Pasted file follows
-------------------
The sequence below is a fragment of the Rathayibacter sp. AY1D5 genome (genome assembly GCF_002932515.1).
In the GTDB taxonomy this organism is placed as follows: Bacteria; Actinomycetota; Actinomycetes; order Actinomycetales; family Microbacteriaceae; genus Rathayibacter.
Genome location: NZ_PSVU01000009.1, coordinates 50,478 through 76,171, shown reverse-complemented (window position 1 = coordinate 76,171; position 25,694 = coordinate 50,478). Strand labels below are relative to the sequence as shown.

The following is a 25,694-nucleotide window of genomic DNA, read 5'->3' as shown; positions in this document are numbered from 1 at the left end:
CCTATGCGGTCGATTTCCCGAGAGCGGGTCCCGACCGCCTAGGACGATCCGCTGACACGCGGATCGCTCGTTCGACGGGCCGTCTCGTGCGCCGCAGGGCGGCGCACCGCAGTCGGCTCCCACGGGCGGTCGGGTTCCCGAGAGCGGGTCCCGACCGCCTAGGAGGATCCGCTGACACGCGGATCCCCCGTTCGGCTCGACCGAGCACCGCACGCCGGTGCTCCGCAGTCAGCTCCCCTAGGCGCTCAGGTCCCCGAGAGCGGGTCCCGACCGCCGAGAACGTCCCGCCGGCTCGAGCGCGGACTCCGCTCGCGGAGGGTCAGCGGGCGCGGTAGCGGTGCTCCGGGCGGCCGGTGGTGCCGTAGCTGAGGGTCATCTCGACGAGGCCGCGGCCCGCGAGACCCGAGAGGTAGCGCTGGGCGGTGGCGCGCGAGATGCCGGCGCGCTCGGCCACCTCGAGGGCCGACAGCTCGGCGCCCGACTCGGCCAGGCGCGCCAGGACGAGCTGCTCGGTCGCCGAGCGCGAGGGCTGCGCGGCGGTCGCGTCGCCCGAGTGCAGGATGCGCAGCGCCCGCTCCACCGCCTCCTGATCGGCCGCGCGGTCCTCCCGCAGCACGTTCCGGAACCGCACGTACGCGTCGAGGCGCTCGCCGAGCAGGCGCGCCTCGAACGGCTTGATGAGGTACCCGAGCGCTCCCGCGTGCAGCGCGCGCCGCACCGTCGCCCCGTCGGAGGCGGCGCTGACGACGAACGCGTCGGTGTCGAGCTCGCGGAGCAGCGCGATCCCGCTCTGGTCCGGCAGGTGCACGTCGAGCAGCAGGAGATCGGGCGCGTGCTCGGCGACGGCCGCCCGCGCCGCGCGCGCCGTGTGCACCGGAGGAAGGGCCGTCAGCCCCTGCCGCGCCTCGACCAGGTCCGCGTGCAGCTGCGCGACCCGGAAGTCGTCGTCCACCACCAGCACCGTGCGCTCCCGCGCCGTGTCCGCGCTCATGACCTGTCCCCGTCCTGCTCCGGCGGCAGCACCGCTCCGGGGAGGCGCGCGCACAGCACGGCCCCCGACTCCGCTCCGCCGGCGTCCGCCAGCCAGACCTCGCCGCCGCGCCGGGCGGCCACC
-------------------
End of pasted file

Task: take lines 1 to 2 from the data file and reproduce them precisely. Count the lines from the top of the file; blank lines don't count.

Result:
The sequence below is a fragment of the Rathayibacter sp. AY1D5 genome (genome assembly GCF_002932515.1).
In the GTDB taxonomy this organism is placed as follows: Bacteria; Actinomycetota; Actinomycetes; order Actinomycetales; family Microbacteriaceae; genus Rathayibacter.